Filming location for spaghetti westerns in Almería, Spain

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© 1987-2017
Scott R. Larson

Building façade in Cannes, France

Beam me up, Ridley

So, why did Ridley Scott look emotionally shattered and devastated?

Was he simply overcome because the film he directed had just received the Best Picture Oscar? Or was it because, in spite of this, he had not received the statuette for Best Director? (Did this movie, as they say, direct itself?) Or maybe he was overwhelmed by the irony that, after making such cool films as Blade Runner and Alien, he was getting his greatest worldwide recognition and accolade for a formulaic and derivative faux historical epic that not only looked like it was produced on a computer but could have been written by one.

But then, in what year would it be more appropriate for the computers finally to take away our humanity than in 2001? Given the year, I suppose it was inevitable that during Sunday night’s awards ceremony we would continually hear Bill Conti playing a mildly jazzy rendition of Also Spach Zarathustra. But I have to say that it was a nice touch to begin the program with a broadcast from the only space station we actually have at the dawn of this millenium. Ditto the late appearance via satellite of Sir Arthur C. Clarke himself. But the program itself was distressingly devoid of any of the memorable moments we sit three and a half hours on the couch in hope of.

Don’t get me wrong. I wouldn’t have missed it for the world. Griping about the show and the movie industry in general is part of the fun of watching the Academy Awards. Unfortunately, not everyone is as devoted as I am. The ratings for this year’s broadcast were the lowest in ages. And can you blame the average joe? What a sad state of affairs when there were really only two gee-whiz instances, and one of those was a commercial. (Yes, one or two slipped through my vigilant TiVo gatekeeper.)

The first was when Tom Hanks managed to crack up host Steve Martin with his dead-on perfect reaction to being made the butt of a strange joke about the Russell Crowe kidnap plot. The other was that Pepsi ad, which was not remarkable for Britney Spears’s standard Janet Jackson/Paula Abdul style of choreographed-down-to-the-last-non-spontaneous-movement singing and dancing but for the unabashedly forced sense of male titillation built up around it—climaxing, so to speak, with the Viagra pitchman himself Bob Dole appreciatively leering at the nymphet on TV while ostensibly calming his faithful dog (wink, wink) with “Easy, boy.” What is with Bob Dole anyway? Since losing the 1996 election, he is apparently getting rich off TV ads. So now he is raising huge amounts of money while enjoying the company of a dog and ogling women a fraction of his age. It’s as though, in some B-movie plot twist the trauma of losing to Bill Clinton has turned him into Bill Clinton. But I digress.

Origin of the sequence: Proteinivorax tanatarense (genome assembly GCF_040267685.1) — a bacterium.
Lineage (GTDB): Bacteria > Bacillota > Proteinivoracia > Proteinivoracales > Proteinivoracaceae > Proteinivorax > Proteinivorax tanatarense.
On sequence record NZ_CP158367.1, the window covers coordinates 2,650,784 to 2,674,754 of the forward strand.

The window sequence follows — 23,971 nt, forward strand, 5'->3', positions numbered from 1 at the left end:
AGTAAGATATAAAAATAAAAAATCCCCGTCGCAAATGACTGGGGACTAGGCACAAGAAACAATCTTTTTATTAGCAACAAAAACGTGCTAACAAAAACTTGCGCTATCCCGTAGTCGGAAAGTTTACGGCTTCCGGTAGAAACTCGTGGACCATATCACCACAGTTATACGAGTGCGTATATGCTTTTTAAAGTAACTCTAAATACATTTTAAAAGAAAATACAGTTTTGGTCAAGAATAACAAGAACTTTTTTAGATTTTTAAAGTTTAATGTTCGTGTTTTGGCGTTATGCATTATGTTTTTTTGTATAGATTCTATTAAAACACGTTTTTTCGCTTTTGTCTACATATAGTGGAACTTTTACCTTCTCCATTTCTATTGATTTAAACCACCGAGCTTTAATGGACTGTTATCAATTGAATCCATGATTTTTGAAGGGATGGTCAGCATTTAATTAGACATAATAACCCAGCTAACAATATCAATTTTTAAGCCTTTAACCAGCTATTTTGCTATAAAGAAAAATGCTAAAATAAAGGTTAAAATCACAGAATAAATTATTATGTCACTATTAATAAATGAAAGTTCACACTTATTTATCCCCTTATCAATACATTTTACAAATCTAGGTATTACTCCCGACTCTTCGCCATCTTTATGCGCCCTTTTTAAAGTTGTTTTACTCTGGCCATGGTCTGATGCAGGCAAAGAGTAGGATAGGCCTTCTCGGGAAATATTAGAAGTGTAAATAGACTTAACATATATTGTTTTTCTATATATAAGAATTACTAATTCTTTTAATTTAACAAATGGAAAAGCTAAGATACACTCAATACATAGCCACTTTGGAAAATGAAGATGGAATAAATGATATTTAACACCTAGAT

So the Academy Awards show this year, while going through the motions of providing excitement, was actually controlled, predictable and inevitable—not unlike a Britney Spears performance. The absence of Billy Crystal really made us realize how much those hilariously clever parody films and energetic song medley tributes to the best picture nominees he opened the show with really made the evening. But, in a way, Steve Martin’s sarcastic, jaded, too-hip-to-be-hip comedy persona may have been exactly right for the first Oscar show of the theater-chain-bankrupting, market-crashing, union-trouble-brewing, it’s-been-fun-but-now-the-party’s-over post-Clinton years.

Even my personal favorite feature, the tribute to prominent Academy members who had passed on during the year, seemed rushed and ungenerous. How did they manage to omit the likes of Ray Walston, Ann Sothern and Steve Allen, among many others? They must not have been Academy members. Or did they just get behind in paying their Academy dues?

Sure, there were a few authentically real moments. Winona Ryder actually seemed to need no cue card to introduce the dead-swan-sporting Bjork. The 85-year-old screenwriter of such classics as North by Northwest, The King and I and the original Sabrina, Ernest Lehman, generated a discernable stir in accepting his honorary Oscar by giving a moral boost to the Writers Guild of America’s battle against the studios. And Bob Dylan’s beamed-in performance could easily have been transmitted from an entirely different planet. But these moments were few and far between. Russell Crowe’s and Julia Roberts’s speeches were both spontaneous and heartfelt in a way that only intense preparation can accomplish. I mean, it’s not like Julia didn’t get plenty of practice thanking everybody. She’d already done it at the Golden Globes and Screen Actors Guild awards.

So, the year 2001 was correctly prophesied, at least as far as the Hollywood movie industry is concerned. HAL the computer is driving the ship, and we’re just along for the ride. Sorry, Dave.

-S.L., 29 March 2001

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